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About Me

Rabbi Chaim Coffman
Rabbi Coffman has helped people from all across the spectrum to prepare themselves properly for Orthodox Conversion to Judaism. His students admire his vast knowledge and appreciate his warm, personal attention and endearing sense of humor.
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Followers

Welcome to Rabbi Chaim Coffman's Blog!

I would like to thank you for visiting my blog, Beyond Orthodox Conversion to Judaism.

The conversion process can be a lengthy and daunting one to say the least and I want you to know that I am here to help you through it.

I have been teaching newcomers to Judaism for over a decade and over the last few years I have seen that conversion candidates really lack the support and knowledge they need to navigate the conversion process and successfully integrate into the Orthodox Jewish community.

I created my mentorship program in order to help make this whole experience as smooth and as painless as possible! (Can't do much about the growing pains, though ;)

Feel free to get to know me a little through the posts on my blog and visit the mentorship and syllabus page if you are interested in possible joining us.

I sincerely wish you all the best in your search for truth and spiritual growth.

Looking forward to meeting you,
Chaim Coffman

My Rebbe, Rav Moshe Sternbuch

In case you were wondering why I have all of these articles written by Rav Moshe Sternbuch, he is my Rebbe, and one of the gedolei hador (greatest Rabbis of our generation).

Rav Sternbuch fully endorses me and supports my mentorship program.

He is the address for all of my halachic or hashkafic (practical and philosophical) questions that I or my students may have.

The articles are based on his weekly talks on the Torah portion that the Rav gives in Jerusalem in his kollel. As a member of the kollel I get first dibbs on the photocopies and I type them up for my blog so you can all benefit from the Rav's erudition and insight.
Thursday, February 18, 2016

Parshas Tetzaveh: Be easy to Forgive and don't be Stubborn

"Aharon shall bring atonement upon its horns once a year from the blood of the sin-offering of the atonement's once a yeas shall he bring atonement upon it for your generations it is holy of holies to Hashem" (Exodus 30:10)

This is truly amazing that G-d gives us the ability to get atonement once a year for all our transgressions. This day is none other than Yom Kippur and the high priest enters the holy of holies to attain that atonement for us. This works with our transgressions between man and G-d but not our sins between man and man. As the Rambam tells us if one has wronged his friend he has to ask him for forgiveness before Yom Kippur, sincerely mean it, go through Yom Kippur and that is how one gets atonement for those sins. I was recently taken to task on the topic of forgiveness.

As someone quoted a number of sources on forgiveness, they told me "how can you not forgive someone if this is what the Torah demands!" I answered that the Rambam tells us in the laws of repentance that if someone comes to ask for forgiveness and they are sincere and you reject them and they come back a second time to ask for forgiveness and you reject and then come back a third time, this time with others to try and pacify you. If you reject this person that time then they don't have to come back to you and you are the one that now gets the transgression for this intransigence.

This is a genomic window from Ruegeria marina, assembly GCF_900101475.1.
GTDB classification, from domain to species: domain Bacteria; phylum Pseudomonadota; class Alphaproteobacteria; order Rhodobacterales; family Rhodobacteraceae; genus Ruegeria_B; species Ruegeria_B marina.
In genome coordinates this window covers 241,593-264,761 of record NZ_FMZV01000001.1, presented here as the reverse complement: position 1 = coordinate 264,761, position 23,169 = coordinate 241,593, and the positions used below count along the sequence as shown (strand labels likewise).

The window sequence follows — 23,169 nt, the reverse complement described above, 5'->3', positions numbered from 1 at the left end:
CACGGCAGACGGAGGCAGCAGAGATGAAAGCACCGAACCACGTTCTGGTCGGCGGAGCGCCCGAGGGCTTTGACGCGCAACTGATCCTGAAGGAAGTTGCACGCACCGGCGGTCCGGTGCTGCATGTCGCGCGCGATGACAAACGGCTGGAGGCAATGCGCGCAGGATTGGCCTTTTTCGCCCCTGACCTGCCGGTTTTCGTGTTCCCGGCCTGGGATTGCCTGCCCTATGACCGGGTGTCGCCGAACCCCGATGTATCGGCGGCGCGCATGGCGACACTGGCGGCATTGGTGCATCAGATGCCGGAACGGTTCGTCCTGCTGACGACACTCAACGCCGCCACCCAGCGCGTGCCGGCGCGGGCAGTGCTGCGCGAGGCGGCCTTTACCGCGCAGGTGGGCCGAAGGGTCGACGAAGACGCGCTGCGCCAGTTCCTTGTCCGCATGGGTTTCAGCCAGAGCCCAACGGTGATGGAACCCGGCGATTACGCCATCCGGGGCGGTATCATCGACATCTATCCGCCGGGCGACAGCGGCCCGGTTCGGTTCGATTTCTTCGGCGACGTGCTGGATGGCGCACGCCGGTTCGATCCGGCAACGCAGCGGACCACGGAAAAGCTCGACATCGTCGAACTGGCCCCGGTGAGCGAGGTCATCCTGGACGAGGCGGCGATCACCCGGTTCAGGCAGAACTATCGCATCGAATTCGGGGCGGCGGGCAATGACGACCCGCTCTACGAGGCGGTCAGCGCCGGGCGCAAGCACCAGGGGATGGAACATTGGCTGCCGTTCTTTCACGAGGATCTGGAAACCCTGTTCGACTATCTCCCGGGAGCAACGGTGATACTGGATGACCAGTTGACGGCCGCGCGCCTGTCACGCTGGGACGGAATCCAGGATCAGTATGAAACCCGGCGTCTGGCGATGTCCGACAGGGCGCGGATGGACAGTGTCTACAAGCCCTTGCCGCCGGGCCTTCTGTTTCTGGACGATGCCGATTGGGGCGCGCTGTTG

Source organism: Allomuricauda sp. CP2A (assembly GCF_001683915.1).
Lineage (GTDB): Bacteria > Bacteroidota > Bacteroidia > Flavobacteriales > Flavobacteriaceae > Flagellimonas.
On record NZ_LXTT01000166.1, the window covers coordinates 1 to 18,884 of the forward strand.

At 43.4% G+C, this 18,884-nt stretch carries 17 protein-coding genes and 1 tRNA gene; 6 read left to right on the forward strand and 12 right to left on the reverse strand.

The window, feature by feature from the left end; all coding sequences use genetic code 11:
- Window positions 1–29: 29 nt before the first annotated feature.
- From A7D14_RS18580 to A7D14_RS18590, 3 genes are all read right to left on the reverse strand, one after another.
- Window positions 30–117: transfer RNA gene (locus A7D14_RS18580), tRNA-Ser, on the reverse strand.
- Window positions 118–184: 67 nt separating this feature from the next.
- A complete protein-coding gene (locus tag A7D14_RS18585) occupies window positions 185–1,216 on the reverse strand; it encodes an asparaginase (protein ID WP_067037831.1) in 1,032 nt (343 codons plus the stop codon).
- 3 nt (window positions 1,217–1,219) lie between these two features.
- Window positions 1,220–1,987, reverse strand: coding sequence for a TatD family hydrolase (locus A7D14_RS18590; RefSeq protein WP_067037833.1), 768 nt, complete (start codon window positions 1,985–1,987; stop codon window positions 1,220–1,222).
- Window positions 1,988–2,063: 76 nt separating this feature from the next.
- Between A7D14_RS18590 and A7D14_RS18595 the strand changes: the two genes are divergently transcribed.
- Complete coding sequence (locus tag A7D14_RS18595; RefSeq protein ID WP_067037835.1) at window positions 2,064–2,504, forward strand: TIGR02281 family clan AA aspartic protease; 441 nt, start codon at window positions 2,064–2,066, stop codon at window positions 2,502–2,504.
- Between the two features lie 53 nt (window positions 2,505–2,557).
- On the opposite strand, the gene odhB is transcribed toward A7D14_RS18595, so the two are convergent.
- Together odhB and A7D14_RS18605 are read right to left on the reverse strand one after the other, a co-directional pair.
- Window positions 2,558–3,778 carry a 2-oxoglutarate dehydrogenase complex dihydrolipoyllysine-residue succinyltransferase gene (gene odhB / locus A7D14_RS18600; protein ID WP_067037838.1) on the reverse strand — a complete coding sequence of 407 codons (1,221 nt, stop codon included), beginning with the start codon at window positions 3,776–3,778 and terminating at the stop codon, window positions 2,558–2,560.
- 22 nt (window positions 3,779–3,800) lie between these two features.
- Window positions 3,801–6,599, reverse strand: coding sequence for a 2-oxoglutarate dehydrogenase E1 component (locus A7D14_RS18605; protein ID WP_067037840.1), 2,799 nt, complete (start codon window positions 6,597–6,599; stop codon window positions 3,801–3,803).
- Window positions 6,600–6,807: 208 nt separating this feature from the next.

With that being said, forgiveness should be given when the person comes to you and admits (in my case there was no admittance to anything done wrong) they have done something wrong, thereby wanting you to pardon them for what they have done. If that is true then yes that person would receive the transgression if they did not accept their apology. After all, don't we want G-d to look the other way for things that we have done during the year? Is there a better way to find grace in G-d's eyes by overlooking what others have done to us?

This is true but not an easy thing to do. Nonetheless we should easily forgive others for what they may have done to us but at the same time, it does not mean we have to be best friends with them. For this to work, we have to get rid of the anger, frustration and all the other emotions inside us for this to happen. If a person has a real difficult time in accepting their forgiveness they should not dismiss them out of hand but tell them you need time so that you will be able to do this with a full heart.

Keep in mind, a halfhearted acceptance is also not good; it has to be done with a full heart! Also easier said than done. G-d knows the thoughts of man and understands that we are human and have a variety of emotions going on all the time. Nonetheless, He never puts us in a situation that we cannot handle (even though we don't think we can) and gives us the opportunity to work on ourselves and help us reach our true potential!

May we merit to always look at the good in others and not let our egos get in the way of our spiritual development!

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